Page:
somewhat larger than the shuttered apertures in the old keep.  The house
was intended for a comfortable dwelling, and not for a place of defence.
The walls were not half the thickness of those which had enclosed her
prison of three years before, though built of identically the same
stones.  The rooms, too, were lighter, larger, and more habitable.  The
science of domestic architecture was beginning.

Aliva herself was also a more fully developed specimen of beautiful
young womanhood.  The angularity of her tall figure had disappeared, and
there was more ripeness and fulness about her cheeks and mouth.  But her
large gray eyes remained unchanged. Her beautiful fair hair, perhaps a
shade darker than it had been when it hung down over her shoulders that
morning in the garden at Bletsoe, was partly covered with the ugly
wimple, the matronly head-dress of the period, which had replaced the
maidenly fillet.

Aliva was gazing from the window, which commanded a view of the river,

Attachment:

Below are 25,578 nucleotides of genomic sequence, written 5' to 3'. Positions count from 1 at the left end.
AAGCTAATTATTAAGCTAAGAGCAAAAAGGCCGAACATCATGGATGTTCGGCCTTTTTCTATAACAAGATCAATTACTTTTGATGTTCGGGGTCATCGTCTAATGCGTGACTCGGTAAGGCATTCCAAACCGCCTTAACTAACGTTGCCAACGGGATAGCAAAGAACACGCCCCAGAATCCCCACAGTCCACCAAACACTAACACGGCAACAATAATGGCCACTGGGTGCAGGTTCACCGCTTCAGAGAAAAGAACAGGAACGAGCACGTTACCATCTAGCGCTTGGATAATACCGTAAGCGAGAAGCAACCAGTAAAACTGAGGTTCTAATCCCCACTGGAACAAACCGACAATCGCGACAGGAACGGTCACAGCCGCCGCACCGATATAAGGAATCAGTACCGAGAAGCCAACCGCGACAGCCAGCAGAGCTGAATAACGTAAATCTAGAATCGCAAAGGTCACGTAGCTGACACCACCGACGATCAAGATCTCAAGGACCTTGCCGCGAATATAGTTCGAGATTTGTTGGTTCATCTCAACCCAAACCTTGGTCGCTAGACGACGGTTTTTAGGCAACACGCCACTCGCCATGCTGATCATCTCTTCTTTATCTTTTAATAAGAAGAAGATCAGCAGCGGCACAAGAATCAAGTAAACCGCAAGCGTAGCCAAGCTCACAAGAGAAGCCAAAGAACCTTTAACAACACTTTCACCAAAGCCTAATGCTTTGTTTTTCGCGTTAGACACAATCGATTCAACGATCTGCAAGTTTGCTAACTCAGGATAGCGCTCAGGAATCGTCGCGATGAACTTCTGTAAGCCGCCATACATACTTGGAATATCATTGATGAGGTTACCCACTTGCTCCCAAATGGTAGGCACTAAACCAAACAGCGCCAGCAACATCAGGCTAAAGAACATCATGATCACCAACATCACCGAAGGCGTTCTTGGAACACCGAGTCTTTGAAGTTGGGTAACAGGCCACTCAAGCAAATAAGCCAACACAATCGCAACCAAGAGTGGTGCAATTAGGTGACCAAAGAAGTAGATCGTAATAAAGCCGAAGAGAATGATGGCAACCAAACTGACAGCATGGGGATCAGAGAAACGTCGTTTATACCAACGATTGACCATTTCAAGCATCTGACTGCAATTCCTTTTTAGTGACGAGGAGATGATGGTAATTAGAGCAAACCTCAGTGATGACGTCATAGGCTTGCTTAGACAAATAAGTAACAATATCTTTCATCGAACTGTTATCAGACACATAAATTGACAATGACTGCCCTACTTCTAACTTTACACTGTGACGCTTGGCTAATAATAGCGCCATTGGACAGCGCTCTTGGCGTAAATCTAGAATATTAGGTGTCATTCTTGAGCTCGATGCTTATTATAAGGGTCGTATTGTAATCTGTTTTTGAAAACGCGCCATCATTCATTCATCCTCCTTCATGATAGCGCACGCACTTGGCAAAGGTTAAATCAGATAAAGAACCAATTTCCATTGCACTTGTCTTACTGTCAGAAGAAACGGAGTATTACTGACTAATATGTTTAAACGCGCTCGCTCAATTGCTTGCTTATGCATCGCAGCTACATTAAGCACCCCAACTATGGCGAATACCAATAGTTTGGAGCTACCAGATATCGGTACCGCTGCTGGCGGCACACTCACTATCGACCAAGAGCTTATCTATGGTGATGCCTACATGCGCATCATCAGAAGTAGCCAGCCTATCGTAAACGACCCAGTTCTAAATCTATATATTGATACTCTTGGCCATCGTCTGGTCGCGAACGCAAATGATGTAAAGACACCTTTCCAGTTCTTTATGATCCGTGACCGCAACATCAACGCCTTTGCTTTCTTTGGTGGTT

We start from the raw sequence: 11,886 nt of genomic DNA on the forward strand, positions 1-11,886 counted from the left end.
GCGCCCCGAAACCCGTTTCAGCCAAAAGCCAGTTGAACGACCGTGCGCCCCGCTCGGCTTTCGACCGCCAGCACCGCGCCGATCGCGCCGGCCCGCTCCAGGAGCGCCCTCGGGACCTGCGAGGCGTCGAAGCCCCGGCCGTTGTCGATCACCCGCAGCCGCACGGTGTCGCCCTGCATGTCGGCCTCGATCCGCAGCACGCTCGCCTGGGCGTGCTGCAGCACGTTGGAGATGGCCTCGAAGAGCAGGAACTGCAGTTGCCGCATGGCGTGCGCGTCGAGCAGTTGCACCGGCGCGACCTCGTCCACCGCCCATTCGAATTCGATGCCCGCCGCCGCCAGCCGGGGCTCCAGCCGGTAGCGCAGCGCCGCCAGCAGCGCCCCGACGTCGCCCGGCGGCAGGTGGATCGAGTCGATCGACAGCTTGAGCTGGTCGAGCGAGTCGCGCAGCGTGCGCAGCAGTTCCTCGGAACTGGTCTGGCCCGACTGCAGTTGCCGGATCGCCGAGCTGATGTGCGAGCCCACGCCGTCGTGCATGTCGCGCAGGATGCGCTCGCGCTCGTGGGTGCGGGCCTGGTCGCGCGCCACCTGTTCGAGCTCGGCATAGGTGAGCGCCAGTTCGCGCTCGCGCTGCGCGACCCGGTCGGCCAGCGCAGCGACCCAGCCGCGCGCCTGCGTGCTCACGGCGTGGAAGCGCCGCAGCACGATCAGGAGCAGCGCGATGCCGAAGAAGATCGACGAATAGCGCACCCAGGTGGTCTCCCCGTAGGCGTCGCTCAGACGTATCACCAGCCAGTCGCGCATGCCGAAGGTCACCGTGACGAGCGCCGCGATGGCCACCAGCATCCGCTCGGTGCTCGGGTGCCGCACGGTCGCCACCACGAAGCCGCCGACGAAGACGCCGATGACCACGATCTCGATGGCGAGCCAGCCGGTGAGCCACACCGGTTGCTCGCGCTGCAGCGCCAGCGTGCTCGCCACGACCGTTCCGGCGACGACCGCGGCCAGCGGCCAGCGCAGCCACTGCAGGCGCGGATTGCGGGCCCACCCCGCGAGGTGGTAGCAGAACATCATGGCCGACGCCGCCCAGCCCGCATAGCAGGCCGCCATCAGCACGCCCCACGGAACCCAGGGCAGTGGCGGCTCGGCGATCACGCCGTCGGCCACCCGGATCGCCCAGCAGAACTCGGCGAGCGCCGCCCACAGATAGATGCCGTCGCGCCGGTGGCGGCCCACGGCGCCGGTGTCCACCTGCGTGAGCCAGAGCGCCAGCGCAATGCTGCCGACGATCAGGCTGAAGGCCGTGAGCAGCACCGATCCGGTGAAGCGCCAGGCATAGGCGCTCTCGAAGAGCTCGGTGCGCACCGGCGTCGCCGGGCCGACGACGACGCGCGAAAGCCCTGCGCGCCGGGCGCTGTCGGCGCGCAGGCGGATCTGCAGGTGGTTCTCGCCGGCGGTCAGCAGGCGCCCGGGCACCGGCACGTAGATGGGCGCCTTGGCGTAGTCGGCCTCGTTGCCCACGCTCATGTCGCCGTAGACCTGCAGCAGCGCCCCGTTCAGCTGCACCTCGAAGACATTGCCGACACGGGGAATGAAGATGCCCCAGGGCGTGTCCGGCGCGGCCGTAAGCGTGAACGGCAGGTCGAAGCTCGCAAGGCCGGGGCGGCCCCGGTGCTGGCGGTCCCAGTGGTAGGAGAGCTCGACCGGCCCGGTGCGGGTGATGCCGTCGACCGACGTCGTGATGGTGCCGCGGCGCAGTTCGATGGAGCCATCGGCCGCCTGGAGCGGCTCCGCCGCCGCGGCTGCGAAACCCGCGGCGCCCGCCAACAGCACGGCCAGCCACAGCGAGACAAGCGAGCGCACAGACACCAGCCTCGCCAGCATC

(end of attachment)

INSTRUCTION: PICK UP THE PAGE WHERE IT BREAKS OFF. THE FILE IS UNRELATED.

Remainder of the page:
and was apparently watching for the approach of some one from the
entrance to the west.  Presently she waved her hand in that direction,
and holding up the boy to the window, bade him look down at his father.

Ralph entered the house, crossed the large hall, and made his way to his
wife’s apartment.  He also had somewhat altered in three years.  His
massive frame had filled out, and with his large limbs more covered with
flesh and muscle, he looked even more like a young giant than he had
done that eve of the Assumption when he had fought his way into the
keep.

He strode into the room, his face lighting up with a smile as his little
son clambered down from his mother’s knee and toddled to meet him.  He
lifted the boy up and kissed him.  Then he kissed his wife; and she,
returning his embrace, began forthwith with feminine curiosity,--